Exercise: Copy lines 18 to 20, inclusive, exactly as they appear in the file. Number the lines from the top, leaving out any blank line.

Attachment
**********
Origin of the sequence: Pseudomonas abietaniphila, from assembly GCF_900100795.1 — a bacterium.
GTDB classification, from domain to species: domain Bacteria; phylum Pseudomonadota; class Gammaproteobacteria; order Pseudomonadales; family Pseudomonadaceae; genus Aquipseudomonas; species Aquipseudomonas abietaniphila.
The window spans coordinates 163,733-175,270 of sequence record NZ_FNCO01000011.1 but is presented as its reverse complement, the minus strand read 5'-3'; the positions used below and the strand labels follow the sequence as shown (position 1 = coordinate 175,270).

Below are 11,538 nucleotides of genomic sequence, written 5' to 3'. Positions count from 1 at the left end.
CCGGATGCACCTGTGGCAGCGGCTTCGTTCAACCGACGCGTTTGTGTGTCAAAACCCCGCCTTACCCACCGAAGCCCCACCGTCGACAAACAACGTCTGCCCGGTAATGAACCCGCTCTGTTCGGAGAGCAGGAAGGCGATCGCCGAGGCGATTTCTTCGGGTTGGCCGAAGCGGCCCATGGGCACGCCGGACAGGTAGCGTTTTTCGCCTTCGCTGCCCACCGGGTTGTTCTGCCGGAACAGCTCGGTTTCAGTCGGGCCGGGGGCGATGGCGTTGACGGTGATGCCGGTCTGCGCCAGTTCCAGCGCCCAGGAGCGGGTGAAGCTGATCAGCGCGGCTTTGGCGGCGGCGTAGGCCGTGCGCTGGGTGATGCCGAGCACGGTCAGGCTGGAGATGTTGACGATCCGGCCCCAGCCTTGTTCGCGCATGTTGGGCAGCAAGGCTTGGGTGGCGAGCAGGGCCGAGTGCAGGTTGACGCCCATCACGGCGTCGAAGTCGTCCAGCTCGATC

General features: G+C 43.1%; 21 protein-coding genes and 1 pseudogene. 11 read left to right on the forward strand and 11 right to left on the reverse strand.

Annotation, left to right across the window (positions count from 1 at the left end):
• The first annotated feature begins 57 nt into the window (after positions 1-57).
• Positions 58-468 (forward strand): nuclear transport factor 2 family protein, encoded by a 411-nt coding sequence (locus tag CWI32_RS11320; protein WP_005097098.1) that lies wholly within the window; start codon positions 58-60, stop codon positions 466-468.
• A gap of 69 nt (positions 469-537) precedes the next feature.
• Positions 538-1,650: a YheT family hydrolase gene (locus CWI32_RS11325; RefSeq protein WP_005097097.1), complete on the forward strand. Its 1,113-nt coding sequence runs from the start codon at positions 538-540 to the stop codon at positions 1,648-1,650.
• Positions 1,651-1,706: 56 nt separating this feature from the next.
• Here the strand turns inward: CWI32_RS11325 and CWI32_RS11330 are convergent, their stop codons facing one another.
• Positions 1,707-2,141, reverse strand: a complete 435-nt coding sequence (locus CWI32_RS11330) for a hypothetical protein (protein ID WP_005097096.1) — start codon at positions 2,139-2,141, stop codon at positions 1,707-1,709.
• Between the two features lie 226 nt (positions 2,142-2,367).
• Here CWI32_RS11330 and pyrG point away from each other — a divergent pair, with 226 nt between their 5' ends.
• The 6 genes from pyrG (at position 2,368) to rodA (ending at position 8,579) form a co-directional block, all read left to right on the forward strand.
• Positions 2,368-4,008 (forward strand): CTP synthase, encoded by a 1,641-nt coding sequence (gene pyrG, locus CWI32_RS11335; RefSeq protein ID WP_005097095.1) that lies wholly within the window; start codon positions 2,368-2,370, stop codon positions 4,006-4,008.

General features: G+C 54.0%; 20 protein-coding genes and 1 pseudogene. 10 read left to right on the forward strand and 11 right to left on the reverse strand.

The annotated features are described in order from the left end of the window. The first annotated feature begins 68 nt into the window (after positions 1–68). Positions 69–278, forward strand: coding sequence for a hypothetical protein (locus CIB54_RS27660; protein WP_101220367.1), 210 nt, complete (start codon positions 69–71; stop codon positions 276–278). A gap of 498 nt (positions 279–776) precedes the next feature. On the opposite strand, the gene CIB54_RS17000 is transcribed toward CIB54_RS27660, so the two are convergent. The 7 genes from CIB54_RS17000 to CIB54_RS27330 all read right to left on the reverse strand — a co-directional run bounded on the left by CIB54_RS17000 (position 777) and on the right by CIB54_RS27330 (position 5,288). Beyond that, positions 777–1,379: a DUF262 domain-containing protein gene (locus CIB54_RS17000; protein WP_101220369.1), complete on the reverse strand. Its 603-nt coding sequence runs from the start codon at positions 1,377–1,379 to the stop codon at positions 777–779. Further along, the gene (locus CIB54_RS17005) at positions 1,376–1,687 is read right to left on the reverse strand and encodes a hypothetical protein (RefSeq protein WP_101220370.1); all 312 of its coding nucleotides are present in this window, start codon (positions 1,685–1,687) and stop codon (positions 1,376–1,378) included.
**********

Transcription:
• Positions 2,368-4,008 (forward strand): CTP synthase, encoded by a 1,641-nt coding sequence (gene pyrG, locus CWI32_RS11335; RefSeq protein ID WP_005097095.1) that lies wholly within the window; start codon positions 2,368-2,370, stop codon positions 4,006-4,008.

General features: G+C 54.0%; 20 protein-coding genes and 1 pseudogene. 10 read left to right on the forward strand and 11 right to left on the reverse strand.

The annotated features are described in order from the left end of the window. The first annotated feature begins 68 nt into the window (after positions 1–68). Positions 69–278, forward strand: coding sequence for a hypothetical protein (locus CIB54_RS27660; protein WP_101220367.1), 210 nt, complete (start codon positions 69–71; stop codon positions 276–278). A gap of 498 nt (positions 279–776) precedes the next feature. On the opposite strand, the gene CIB54_RS17000 is transcribed toward CIB54_RS27660, so the two are convergent. The 7 genes from CIB54_RS17000 to CIB54_RS27330 all read right to left on the reverse strand — a co-directional run bounded on the left by CIB54_RS17000 (position 777) and on the right by CIB54_RS27330 (position 5,288). Beyond that, positions 777–1,379: a DUF262 domain-containing protein gene (locus CIB54_RS17000; protein WP_101220369.1), complete on the reverse strand. Its 603-nt coding sequence runs from the start codon at positions 1,377–1,379 to the stop codon at positions 777–779. Further along, the gene (locus CIB54_RS17005) at positions 1,376–1,687 is read right to left on the reverse strand and encodes a hypothetical protein (RefSeq protein WP_101220370.1); all 312 of its coding nucleotides are present in this window, start codon (positions 1,685–1,687) and stop codon (positions 1,376–1,378) included.